A few months ago, The Stanford Rape case was all over the news. Brock Turner, a Stanford swimmer, was caught raping a women outside a fraternity house by two bicyclists after a party. This case seemed like it would be pretty simple as he was basically caught red handed, sadly that would not be the case. Yes, Brock Turner was convicted of sexual assault, but he would only be given six months with three years probation of his potential fourteen year sentence, and wouldn’t even serve the full six months as he was releases from jail within three months for good behavior. This case was thrust to the forefront of public attention because of the two letters associated with this case: A letter written by the rape victim and a letter written by the rapists father.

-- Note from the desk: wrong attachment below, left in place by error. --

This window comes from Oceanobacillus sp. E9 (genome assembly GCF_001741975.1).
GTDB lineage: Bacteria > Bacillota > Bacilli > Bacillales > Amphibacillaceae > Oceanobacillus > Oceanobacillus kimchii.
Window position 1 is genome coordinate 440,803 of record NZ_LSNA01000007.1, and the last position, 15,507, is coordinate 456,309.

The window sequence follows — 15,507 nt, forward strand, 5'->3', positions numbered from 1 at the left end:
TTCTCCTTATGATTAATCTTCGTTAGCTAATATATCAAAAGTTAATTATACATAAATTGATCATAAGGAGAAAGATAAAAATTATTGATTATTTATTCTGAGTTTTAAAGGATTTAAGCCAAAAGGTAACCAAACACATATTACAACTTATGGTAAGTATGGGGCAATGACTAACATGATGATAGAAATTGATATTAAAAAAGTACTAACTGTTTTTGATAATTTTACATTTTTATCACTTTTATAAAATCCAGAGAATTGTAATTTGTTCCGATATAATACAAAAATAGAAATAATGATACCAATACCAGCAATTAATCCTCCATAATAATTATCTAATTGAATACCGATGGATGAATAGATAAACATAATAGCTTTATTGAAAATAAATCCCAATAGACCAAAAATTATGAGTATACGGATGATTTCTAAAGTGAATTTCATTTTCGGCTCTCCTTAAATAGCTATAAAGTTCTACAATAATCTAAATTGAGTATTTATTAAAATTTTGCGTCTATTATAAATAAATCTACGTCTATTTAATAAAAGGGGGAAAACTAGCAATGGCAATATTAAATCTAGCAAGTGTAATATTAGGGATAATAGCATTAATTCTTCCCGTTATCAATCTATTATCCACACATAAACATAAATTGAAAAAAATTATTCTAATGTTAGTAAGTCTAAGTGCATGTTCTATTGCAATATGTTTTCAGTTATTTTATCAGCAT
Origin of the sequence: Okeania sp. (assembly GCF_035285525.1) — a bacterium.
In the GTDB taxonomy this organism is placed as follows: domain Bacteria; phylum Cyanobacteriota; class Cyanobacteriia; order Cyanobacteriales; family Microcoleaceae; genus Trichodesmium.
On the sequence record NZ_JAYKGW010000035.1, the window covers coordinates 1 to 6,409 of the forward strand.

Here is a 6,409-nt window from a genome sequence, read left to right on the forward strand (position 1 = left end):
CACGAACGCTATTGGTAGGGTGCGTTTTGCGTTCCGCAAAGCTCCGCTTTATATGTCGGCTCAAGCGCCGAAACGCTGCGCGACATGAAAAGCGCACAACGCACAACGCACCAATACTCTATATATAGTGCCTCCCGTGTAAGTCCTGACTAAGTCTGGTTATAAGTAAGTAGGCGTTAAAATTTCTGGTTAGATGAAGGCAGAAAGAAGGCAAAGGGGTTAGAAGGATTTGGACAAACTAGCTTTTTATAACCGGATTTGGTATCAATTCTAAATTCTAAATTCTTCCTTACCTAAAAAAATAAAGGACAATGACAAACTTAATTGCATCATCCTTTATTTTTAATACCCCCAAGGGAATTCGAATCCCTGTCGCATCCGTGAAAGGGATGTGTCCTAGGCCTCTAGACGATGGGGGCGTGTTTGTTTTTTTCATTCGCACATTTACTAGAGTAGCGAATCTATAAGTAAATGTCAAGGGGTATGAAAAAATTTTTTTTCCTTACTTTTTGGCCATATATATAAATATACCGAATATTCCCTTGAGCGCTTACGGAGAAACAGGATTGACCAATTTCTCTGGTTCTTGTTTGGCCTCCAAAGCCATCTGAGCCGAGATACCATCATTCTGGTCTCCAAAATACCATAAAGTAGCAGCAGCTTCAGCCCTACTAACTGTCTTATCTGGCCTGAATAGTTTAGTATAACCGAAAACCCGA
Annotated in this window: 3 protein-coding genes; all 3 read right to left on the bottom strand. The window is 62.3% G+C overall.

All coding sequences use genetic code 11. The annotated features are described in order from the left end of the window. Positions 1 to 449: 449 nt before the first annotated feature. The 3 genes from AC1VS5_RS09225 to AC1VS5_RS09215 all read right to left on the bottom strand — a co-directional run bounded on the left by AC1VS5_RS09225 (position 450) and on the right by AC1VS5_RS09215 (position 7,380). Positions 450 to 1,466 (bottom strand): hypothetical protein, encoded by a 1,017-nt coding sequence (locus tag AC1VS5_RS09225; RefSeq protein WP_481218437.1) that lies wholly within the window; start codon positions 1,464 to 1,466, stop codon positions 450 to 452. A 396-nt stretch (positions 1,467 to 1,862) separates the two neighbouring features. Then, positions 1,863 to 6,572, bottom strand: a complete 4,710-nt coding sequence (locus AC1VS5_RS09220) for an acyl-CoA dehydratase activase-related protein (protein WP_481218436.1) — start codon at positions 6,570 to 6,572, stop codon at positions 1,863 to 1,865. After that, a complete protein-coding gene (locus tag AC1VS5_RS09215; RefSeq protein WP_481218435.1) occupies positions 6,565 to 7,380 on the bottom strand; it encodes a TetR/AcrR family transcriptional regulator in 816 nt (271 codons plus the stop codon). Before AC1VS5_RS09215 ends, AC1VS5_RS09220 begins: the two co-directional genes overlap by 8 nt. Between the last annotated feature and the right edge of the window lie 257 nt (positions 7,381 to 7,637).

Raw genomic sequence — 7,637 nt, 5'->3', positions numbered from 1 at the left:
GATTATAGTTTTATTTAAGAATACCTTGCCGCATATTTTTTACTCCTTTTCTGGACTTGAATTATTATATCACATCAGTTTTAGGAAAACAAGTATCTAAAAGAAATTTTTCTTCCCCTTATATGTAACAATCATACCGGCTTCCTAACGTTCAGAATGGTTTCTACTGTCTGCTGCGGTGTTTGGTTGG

In the first, the victim describes just was being a victim of assault does to some one. She describes how she didn’t really learn what happened to her until she read the paper, and how she was only described as an “Unconscious intoxicated woman” while Brock Turner, her rapist, was described as an All American Swimmer who’s bright future and potential Olympic career was on the line. She wrote about how that one night had irreversibly changed her life forever, and how her life had been put on hold for a year while she waited for this case to be solved. She portrayed just how difficult it is for some one who is assaulted to press charges against her assailant, and just how mentally draining and potentially scaring the process can be. She had to sit in a court house and be mercilessly questioned. She recounted how Brock turner had suggested that she liked what was happening to her, how invasive the procedure was to gather the evidence for rape, and how, because she couldn’t remember what had happened, there was no real proof that she didn’t enjoy it. Brock’s attorney constantly restated that Brock was the only one they could trust because she couldn’t remember anything. Every question was aimed at invalidating her claim and proving that it was all a misunderstanding. The second letter, written by Brock’s father, tried to portray Brock as a victim in this situation as well. He described how Brock could no longer eat how his life is now consumed with anxiety and depression. The part that seemed to anger the public the most though, is when his father pleaded to the judge to lessen the sentence, claiming that the torment his son was going through was “a steep price to pay for 20 minutes of action out of his 20 plus years of life”. In Brock’s own statement, he tried to make himself into a victim as well, blaming his actions completely on alcohol and his inability to make good choices under the influence.